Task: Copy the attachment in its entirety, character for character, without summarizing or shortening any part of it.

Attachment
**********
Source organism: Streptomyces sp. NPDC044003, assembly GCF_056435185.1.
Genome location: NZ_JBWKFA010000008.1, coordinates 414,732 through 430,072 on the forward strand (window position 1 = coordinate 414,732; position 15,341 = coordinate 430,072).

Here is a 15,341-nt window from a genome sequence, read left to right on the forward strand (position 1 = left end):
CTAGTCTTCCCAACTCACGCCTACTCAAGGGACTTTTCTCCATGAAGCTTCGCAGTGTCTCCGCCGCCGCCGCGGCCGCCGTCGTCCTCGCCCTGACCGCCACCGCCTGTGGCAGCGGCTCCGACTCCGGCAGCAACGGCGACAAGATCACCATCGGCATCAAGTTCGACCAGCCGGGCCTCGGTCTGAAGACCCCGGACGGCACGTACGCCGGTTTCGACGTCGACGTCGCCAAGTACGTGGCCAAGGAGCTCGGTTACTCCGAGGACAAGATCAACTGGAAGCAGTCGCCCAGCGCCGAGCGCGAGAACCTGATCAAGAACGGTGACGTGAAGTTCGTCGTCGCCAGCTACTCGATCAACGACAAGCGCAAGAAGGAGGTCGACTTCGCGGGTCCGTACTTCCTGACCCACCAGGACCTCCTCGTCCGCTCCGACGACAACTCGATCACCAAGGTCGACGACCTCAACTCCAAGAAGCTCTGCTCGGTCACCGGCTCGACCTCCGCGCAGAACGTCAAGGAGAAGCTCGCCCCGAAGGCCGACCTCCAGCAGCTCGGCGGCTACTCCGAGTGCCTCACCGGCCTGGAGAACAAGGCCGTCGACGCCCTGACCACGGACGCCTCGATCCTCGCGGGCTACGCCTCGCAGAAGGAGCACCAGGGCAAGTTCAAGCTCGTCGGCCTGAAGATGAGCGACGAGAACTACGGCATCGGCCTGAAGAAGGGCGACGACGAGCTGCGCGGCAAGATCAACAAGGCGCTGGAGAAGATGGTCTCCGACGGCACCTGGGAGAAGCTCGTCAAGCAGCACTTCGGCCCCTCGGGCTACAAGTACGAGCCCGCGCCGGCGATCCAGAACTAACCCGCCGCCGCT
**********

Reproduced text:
Source organism: Streptomyces sp. NPDC044003, assembly GCF_056435185.1.
Genome location: NZ_JBWKFA010000008.1, coordinates 414,732 through 430,072 on the forward strand (window position 1 = coordinate 414,732; position 15,341 = coordinate 430,072).

Here is a 15,341-nt window from a genome sequence, read left to right on the forward strand (position 1 = left end):
CTAGTCTTCCCAACTCACGCCTACTCAAGGGACTTTTCTCCATGAAGCTTCGCAGTGTCTCCGCCGCCGCCGCGGCCGCCGTCGTCCTCGCCCTGACCGCCACCGCCTGTGGCAGCGGCTCCGACTCCGGCAGCAACGGCGACAAGATCACCATCGGCATCAAGTTCGACCAGCCGGGCCTCGGTCTGAAGACCCCGGACGGCACGTACGCCGGTTTCGACGTCGACGTCGCCAAGTACGTGGCCAAGGAGCTCGGTTACTCCGAGGACAAGATCAACTGGAAGCAGTCGCCCAGCGCCGAGCGCGAGAACCTGATCAAGAACGGTGACGTGAAGTTCGTCGTCGCCAGCTACTCGATCAACGACAAGCGCAAGAAGGAGGTCGACTTCGCGGGTCCGTACTTCCTGACCCACCAGGACCTCCTCGTCCGCTCCGACGACAACTCGATCACCAAGGTCGACGACCTCAACTCCAAGAAGCTCTGCTCGGTCACCGGCTCGACCTCCGCGCAGAACGTCAAGGAGAAGCTCGCCCCGAAGGCCGACCTCCAGCAGCTCGGCGGCTACTCCGAGTGCCTCACCGGCCTGGAGAACAAGGCCGTCGACGCCCTGACCACGGACGCCTCGATCCTCGCGGGCTACGCCTCGCAGAAGGAGCACCAGGGCAAGTTCAAGCTCGTCGGCCTGAAGATGAGCGACGAGAACTACGGCATCGGCCTGAAGAAGGGCGACGACGAGCTGCGCGGCAAGATCAACAAGGCGCTGGAGAAGATGGTCTCCGACGGCACCTGGGAGAAGCTCGTCAAGCAGCACTTCGGCCCCTCGGGCTACAAGTACGAGCCCGCGCCGGCGATCCAGAACTAACCCGCCGCCGCT